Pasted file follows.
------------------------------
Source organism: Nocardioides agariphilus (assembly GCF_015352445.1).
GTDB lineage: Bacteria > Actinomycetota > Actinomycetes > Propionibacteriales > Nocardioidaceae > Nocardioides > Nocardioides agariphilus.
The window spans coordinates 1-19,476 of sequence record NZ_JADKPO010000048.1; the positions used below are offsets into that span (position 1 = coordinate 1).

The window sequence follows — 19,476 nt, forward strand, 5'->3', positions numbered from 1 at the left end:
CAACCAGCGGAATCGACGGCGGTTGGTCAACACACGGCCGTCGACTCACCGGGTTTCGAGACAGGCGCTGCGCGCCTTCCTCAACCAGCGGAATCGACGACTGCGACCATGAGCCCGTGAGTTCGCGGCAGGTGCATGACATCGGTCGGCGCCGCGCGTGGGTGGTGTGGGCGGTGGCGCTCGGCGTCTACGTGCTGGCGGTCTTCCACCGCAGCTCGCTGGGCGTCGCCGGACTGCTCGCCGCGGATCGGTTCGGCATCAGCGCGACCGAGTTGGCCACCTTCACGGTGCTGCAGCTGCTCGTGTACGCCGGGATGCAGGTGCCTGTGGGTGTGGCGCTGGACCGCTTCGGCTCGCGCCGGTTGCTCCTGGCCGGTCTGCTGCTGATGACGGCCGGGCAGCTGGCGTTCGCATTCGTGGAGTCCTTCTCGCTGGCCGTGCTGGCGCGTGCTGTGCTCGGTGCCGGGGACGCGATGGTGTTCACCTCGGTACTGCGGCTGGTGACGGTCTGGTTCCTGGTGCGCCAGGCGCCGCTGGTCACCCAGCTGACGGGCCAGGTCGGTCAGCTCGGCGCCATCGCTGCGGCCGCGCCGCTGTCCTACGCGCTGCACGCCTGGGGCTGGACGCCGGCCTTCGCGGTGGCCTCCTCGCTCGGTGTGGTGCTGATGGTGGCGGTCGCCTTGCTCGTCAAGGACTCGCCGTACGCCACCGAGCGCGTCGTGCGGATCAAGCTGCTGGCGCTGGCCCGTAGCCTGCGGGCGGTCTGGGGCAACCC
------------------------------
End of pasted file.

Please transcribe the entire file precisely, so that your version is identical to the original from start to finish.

Source organism: Nocardioides agariphilus (assembly GCF_015352445.1).
GTDB lineage: Bacteria > Actinomycetota > Actinomycetes > Propionibacteriales > Nocardioidaceae > Nocardioides > Nocardioides agariphilus.
The window spans coordinates 1-19,476 of sequence record NZ_JADKPO010000048.1; the positions used below are offsets into that span (position 1 = coordinate 1).

The window sequence follows — 19,476 nt, forward strand, 5'->3', positions numbered from 1 at the left end:
CAACCAGCGGAATCGACGGCGGTTGGTCAACACACGGCCGTCGACTCACCGGGTTTCGAGACAGGCGCTGCGCGCCTTCCTCAACCAGCGGAATCGACGACTGCGACCATGAGCCCGTGAGTTCGCGGCAGGTGCATGACATCGGTCGGCGCCGCGCGTGGGTGGTGTGGGCGGTGGCGCTCGGCGTCTACGTGCTGGCGGTCTTCCACCGCAGCTCGCTGGGCGTCGCCGGACTGCTCGCCGCGGATCGGTTCGGCATCAGCGCGACCGAGTTGGCCACCTTCACGGTGCTGCAGCTGCTCGTGTACGCCGGGATGCAGGTGCCTGTGGGTGTGGCGCTGGACCGCTTCGGCTCGCGCCGGTTGCTCCTGGCCGGTCTGCTGCTGATGACGGCCGGGCAGCTGGCGTTCGCATTCGTGGAGTCCTTCTCGCTGGCCGTGCTGGCGCGTGCTGTGCTCGGTGCCGGGGACGCGATGGTGTTCACCTCGGTACTGCGGCTGGTGACGGTCTGGTTCCTGGTGCGCCAGGCGCCGCTGGTCACCCAGCTGACGGGCCAGGTCGGTCAGCTCGGCGCCATCGCTGCGGCCGCGCCGCTGTCCTACGCGCTGCACGCCTGGGGCTGGACGCCGGCCTTCGCGGTGGCCTCCTCGCTCGGTGTGGTGCTGATGGTGGCGGTCGCCTTGCTCGTCAAGGACTCGCCGTACGCCACCGAGCGCGTCGTGCGGATCAAGCTGCTGGCGCTGGCCCGTAGCCTGCGGGCGGTCTGGGGCAACCC